There are limited types of insolvency proceedings in Germany. However, a petition for insolvency proceedings may lead to a restructuring procedure or liquidation of the debtor. All insolvency proceedings are governed by the Insolvency Act (Insolvenzordnung − InsO).
1. The process of standard insolvency proceedings
Insolvency proceedings will only be initiated as a result of an insolvency application. The insolvency application can be filed by the creditor or the debtor.
Insolvency proceedings are not opened right away. On the date of the insolvency application the “preliminary” proceedings (Eröffnungsverfahren) start, and usually last for two or three months.
Subsequent to the preliminary the insolvency court will open the insolvency proceedings and designate an insolvency administrator. The registry of the insolvency court publishes the order opening the insolvency proceedings immediately. Usually all important orders are published at www.insolvenzbekanntmachungen.de.
The order opening the insolvency proceedings contains the following important information:
- In the order opening the insolvency proceedings creditors are required to file their claims with the insolvency administrator within a definite period of time.
- The insolvency court docket of meetings for a creditors’ assembly.
At the creditors’ assembly the decision on how to continue with the insolvency proceedings is taken based on the insolvency administrator’s report. The creditors’ assembly decides whether a restricting procedure or a liquidation of the debtor will be initiated.
At the end of the insolvency proceedings the creditors are satisfied jointly from the proceeds generated from realizing the debtor’s assets (Quota).
Conditions for opening
Illiquidity − Section 17 German Insolvency Act: The debtor shall be deemed illiquid if he is unable to meet his obligations to pay. According to a fundamental decision by the German Federal Supreme Court (Bundesgerichtshof) the debtor’s illiquidity is presumed, if he is not able to pay at least 90 percent of his due obligations during the following three weeks.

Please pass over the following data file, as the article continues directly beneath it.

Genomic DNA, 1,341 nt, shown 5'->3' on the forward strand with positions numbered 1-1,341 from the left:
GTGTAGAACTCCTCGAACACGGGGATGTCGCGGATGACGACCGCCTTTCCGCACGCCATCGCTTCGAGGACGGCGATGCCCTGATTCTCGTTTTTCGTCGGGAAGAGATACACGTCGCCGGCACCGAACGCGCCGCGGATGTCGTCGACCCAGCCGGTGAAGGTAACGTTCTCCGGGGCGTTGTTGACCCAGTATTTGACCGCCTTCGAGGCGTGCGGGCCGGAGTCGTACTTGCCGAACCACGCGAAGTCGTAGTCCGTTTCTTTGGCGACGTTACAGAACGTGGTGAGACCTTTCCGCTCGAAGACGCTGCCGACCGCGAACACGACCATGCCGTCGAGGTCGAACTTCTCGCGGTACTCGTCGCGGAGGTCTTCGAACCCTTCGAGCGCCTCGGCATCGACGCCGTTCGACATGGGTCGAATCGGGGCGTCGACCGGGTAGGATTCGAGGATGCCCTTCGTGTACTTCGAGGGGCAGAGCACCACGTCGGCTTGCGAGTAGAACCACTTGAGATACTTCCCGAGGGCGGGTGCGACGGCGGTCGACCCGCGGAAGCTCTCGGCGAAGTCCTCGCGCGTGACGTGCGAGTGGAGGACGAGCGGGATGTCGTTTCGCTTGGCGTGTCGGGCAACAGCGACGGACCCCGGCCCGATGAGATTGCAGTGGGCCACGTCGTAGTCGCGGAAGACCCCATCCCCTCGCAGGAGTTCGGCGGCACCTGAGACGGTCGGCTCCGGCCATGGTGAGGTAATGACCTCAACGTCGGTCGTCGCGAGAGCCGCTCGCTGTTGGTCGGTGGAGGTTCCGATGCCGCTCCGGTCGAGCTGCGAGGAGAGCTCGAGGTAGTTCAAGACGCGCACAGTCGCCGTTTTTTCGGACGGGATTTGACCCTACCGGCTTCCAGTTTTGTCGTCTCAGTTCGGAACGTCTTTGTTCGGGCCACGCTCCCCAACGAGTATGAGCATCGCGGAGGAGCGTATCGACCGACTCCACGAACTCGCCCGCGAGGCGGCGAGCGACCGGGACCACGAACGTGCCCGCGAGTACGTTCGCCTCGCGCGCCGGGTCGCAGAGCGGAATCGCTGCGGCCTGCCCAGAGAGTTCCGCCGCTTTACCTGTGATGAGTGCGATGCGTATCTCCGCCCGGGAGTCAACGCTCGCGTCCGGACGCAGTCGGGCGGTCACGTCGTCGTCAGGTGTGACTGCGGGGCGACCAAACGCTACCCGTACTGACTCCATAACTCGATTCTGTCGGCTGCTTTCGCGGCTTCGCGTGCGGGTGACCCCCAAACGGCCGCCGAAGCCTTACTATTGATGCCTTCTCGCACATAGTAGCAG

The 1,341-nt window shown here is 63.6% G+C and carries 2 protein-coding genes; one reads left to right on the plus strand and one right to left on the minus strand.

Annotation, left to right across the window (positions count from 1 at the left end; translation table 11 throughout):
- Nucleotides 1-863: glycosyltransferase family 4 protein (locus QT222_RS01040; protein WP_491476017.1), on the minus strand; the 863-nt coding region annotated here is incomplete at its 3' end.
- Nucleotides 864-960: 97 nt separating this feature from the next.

Furthermore, pursuant to section 17 paragraph 2 sentence 2 German Insolvency Act illiquidity shall be presumed as a rule if the debtor has stopped payments.
Imminent illiquidity − Section 18 German Insolvency Act: The debtor shall be deemed to be faced with imminent illiquidity if he is likely to be unable to meet his existing obligations to pay on the date of their maturity.
This opening reason aims to protect the debtor. Hence imminent illiquidity only constitutes grounds to open insolvency proceedings, if the debtor requests that insolvency proceedings are opened.
Overindebtedness (Überschuldung) – Section 19 German Insolvency Act: Overindebtedness shall exist if the assets owed by the debtor no longer cover his existing obligations to pay unless the continuation of the enterprise as a basis with according circumstances is deemed highly likely. A status is to be prepared showing the assets and the liabilities in comparison. This status is entirely separate from the evaluation under commercial law. An overindebtedness according to the commercial balance sheet may indicate an overindebtedness as defined in Section 19 German Insolvency Act, but it alone is not proof of overindebtedness.
This reason to commence insolvency proceedings relates specifically to the form of the entity. Its aim is to encourage the owners or executive bodies of the company to engage in more far-sighted and cautious financial and earnings planning.
Duty to file − Section 15 a German Insolvency Act: According to Section 15 a German Insolvency Act, the management is obliged to file for insolvency if the debtor is either illiquid or over-indebted. This does not apply if the debtor only threatens to become illiquid. This obligation relates specifically to the form of the entity.
Insolvency plan (Insolvenzplan): Insolvency plan procedure is based on U.S. Chapter 11. The intention of the procedure is that the debtor’s business should continue. The satisfaction of the creditors entitled to separate satisfaction and of the creditors of insolvency proceedings, the deposition of the assets involved in insolvency proceedings and their distribution to the parties concerned, as well as the debtor’s liability subsequent to termination of the insolvency proceedings may be settled in an insolvency plan by way of derogation from the regulations of the German Insolvency Act. The insolvency plan enables a wide variety of different options. Only the debtor and the insolvency administrator (who may be specifically mandated by the creditors’ assembly) are authorized to submit a plan. While determining the rights held by the parties involved in the insolvency plan, groups of creditors are formed broken down by their legal status. Shareholders may build their own group and participate in the plan. The insolvency plan may include a debt-to-equity swap against the will of the shareholders. Creditors and/or shareholders may not be prejudiced as compared to a hypothetical situation.